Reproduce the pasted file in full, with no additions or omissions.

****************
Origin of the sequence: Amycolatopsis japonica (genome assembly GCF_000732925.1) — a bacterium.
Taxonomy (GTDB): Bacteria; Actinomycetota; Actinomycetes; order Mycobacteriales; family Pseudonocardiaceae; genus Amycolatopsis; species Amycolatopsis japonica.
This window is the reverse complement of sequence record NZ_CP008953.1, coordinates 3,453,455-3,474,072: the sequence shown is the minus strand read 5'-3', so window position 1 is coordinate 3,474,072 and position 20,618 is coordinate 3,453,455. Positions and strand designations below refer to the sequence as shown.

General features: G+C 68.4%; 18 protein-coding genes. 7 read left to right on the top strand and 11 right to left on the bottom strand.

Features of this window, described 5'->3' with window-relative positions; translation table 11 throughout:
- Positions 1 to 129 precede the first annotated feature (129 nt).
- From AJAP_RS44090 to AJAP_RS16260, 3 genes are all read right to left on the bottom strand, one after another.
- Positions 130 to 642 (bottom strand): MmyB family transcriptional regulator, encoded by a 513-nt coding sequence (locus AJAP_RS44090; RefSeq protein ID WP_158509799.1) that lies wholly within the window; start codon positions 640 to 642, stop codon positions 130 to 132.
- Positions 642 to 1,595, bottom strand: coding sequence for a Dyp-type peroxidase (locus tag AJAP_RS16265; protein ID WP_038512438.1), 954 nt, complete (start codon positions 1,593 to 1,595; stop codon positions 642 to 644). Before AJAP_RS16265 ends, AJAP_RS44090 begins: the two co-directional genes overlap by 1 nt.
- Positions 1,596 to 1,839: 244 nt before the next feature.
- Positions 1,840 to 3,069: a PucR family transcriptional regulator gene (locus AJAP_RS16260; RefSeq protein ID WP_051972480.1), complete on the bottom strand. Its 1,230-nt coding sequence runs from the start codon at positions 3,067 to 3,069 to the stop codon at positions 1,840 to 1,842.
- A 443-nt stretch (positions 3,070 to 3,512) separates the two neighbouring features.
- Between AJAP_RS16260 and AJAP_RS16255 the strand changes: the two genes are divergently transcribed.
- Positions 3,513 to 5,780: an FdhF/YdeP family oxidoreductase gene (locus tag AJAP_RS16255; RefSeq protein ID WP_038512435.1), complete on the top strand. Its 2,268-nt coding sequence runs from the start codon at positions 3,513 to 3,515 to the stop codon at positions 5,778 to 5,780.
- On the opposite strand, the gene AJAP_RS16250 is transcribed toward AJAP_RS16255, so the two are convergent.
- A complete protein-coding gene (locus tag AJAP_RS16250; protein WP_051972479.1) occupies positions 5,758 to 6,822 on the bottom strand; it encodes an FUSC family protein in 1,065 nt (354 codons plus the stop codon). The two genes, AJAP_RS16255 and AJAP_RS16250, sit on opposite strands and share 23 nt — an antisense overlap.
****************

Origin of the sequence: Amycolatopsis japonica (genome assembly GCF_000732925.1) — a bacterium.
Taxonomy (GTDB): Bacteria; Actinomycetota; Actinomycetes; order Mycobacteriales; family Pseudonocardiaceae; genus Amycolatopsis; species Amycolatopsis japonica.
This window is the reverse complement of sequence record NZ_CP008953.1, coordinates 3,453,455-3,474,072: the sequence shown is the minus strand read 5'-3', so window position 1 is coordinate 3,474,072 and position 20,618 is coordinate 3,453,455. Positions and strand designations below refer to the sequence as shown.

General features: G+C 68.4%; 18 protein-coding genes. 7 read left to right on the top strand and 11 right to left on the bottom strand.

Features of this window, described 5'->3' with window-relative positions; translation table 11 throughout:
- Positions 1 to 129 precede the first annotated feature (129 nt).
- From AJAP_RS44090 to AJAP_RS16260, 3 genes are all read right to left on the bottom strand, one after another.
- Positions 130 to 642 (bottom strand): MmyB family transcriptional regulator, encoded by a 513-nt coding sequence (locus AJAP_RS44090; RefSeq protein ID WP_158509799.1) that lies wholly within the window; start codon positions 640 to 642, stop codon positions 130 to 132.
- Positions 642 to 1,595, bottom strand: coding sequence for a Dyp-type peroxidase (locus tag AJAP_RS16265; protein ID WP_038512438.1), 954 nt, complete (start codon positions 1,593 to 1,595; stop codon positions 642 to 644). Before AJAP_RS16265 ends, AJAP_RS44090 begins: the two co-directional genes overlap by 1 nt.
- Positions 1,596 to 1,839: 244 nt before the next feature.
- Positions 1,840 to 3,069: a PucR family transcriptional regulator gene (locus AJAP_RS16260; RefSeq protein ID WP_051972480.1), complete on the bottom strand. Its 1,230-nt coding sequence runs from the start codon at positions 3,067 to 3,069 to the stop codon at positions 1,840 to 1,842.
- A 443-nt stretch (positions 3,070 to 3,512) separates the two neighbouring features.
- Between AJAP_RS16260 and AJAP_RS16255 the strand changes: the two genes are divergently transcribed.
- Positions 3,513 to 5,780: an FdhF/YdeP family oxidoreductase gene (locus tag AJAP_RS16255; RefSeq protein ID WP_038512435.1), complete on the top strand. Its 2,268-nt coding sequence runs from the start codon at positions 3,513 to 3,515 to the stop codon at positions 5,778 to 5,780.
- On the opposite strand, the gene AJAP_RS16250 is transcribed toward AJAP_RS16255, so the two are convergent.
- A complete protein-coding gene (locus tag AJAP_RS16250; protein WP_051972479.1) occupies positions 5,758 to 6,822 on the bottom strand; it encodes an FUSC family protein in 1,065 nt (354 codons plus the stop codon). The two genes, AJAP_RS16255 and AJAP_RS16250, sit on opposite strands and share 23 nt — an antisense overlap.